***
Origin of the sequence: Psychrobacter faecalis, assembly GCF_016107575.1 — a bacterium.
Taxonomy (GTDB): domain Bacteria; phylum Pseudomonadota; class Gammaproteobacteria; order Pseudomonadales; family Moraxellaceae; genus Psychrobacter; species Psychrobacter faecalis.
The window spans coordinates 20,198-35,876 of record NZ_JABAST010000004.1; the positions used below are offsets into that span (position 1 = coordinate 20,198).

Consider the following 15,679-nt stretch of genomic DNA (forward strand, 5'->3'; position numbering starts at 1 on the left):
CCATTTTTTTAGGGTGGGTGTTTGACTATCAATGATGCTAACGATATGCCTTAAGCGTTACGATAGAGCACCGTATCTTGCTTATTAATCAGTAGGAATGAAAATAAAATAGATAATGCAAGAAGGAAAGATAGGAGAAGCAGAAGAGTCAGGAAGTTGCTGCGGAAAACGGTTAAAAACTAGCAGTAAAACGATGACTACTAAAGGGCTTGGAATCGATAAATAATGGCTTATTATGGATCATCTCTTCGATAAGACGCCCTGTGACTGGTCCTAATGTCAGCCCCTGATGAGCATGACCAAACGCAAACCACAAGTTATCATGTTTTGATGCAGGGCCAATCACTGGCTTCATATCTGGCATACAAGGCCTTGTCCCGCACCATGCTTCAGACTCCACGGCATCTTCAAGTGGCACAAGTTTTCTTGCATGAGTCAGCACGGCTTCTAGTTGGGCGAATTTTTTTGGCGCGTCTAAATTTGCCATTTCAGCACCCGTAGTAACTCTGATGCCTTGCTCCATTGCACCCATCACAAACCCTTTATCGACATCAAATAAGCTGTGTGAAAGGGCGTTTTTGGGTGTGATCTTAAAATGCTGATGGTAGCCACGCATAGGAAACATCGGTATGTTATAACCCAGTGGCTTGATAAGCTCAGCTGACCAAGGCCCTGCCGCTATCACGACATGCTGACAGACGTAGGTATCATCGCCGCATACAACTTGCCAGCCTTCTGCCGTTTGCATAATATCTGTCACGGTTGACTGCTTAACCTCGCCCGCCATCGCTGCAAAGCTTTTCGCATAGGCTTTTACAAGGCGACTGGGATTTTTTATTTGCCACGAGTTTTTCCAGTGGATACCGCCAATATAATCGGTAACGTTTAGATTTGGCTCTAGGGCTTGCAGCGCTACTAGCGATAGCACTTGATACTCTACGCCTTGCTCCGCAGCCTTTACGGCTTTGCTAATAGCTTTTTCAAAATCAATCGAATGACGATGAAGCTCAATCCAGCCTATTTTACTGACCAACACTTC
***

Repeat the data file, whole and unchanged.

Origin of the sequence: Psychrobacter faecalis, assembly GCF_016107575.1 — a bacterium.
Taxonomy (GTDB): domain Bacteria; phylum Pseudomonadota; class Gammaproteobacteria; order Pseudomonadales; family Moraxellaceae; genus Psychrobacter; species Psychrobacter faecalis.
The window spans coordinates 20,198-35,876 of record NZ_JABAST010000004.1; the positions used below are offsets into that span (position 1 = coordinate 20,198).

Consider the following 15,679-nt stretch of genomic DNA (forward strand, 5'->3'; position numbering starts at 1 on the left):
CCATTTTTTTAGGGTGGGTGTTTGACTATCAATGATGCTAACGATATGCCTTAAGCGTTACGATAGAGCACCGTATCTTGCTTATTAATCAGTAGGAATGAAAATAAAATAGATAATGCAAGAAGGAAAGATAGGAGAAGCAGAAGAGTCAGGAAGTTGCTGCGGAAAACGGTTAAAAACTAGCAGTAAAACGATGACTACTAAAGGGCTTGGAATCGATAAATAATGGCTTATTATGGATCATCTCTTCGATAAGACGCCCTGTGACTGGTCCTAATGTCAGCCCCTGATGAGCATGACCAAACGCAAACCACAAGTTATCATGTTTTGATGCAGGGCCAATCACTGGCTTCATATCTGGCATACAAGGCCTTGTCCCGCACCATGCTTCAGACTCCACGGCATCTTCAAGTGGCACAAGTTTTCTTGCATGAGTCAGCACGGCTTCTAGTTGGGCGAATTTTTTTGGCGCGTCTAAATTTGCCATTTCAGCACCCGTAGTAACTCTGATGCCTTGCTCCATTGCACCCATCACAAACCCTTTATCGACATCAAATAAGCTGTGTGAAAGGGCGTTTTTGGGTGTGATCTTAAAATGCTGATGGTAGCCACGCATAGGAAACATCGGTATGTTATAACCCAGTGGCTTGATAAGCTCAGCTGACCAAGGCCCTGCCGCTATCACGACATGCTGACAGACGTAGGTATCATCGCCGCATACAACTTGCCAGCCTTCTGCCGTTTGCATAATATCTGTCACGGTTGACTGCTTAACCTCGCCCGCCATCGCTGCAAAGCTTTTCGCATAGGCTTTTACAAGGCGACTGGGATTTTTTATTTGCCACGAGTTTTTCCAGTGGATACCGCCAATATAATCGGTAACGTTTAGATTTGGCTCTAGGGCTTGCAGCGCTACTAGCGATAGCACTTGATACTCTACGCCTTGCTCCGCAGCCTTTACGGCTTTGCTAATAGCTTTTTCAAAATCAATCGAATGACGATGAAGCTCAATCCAGCCTATTTTACTGACCAACACTTC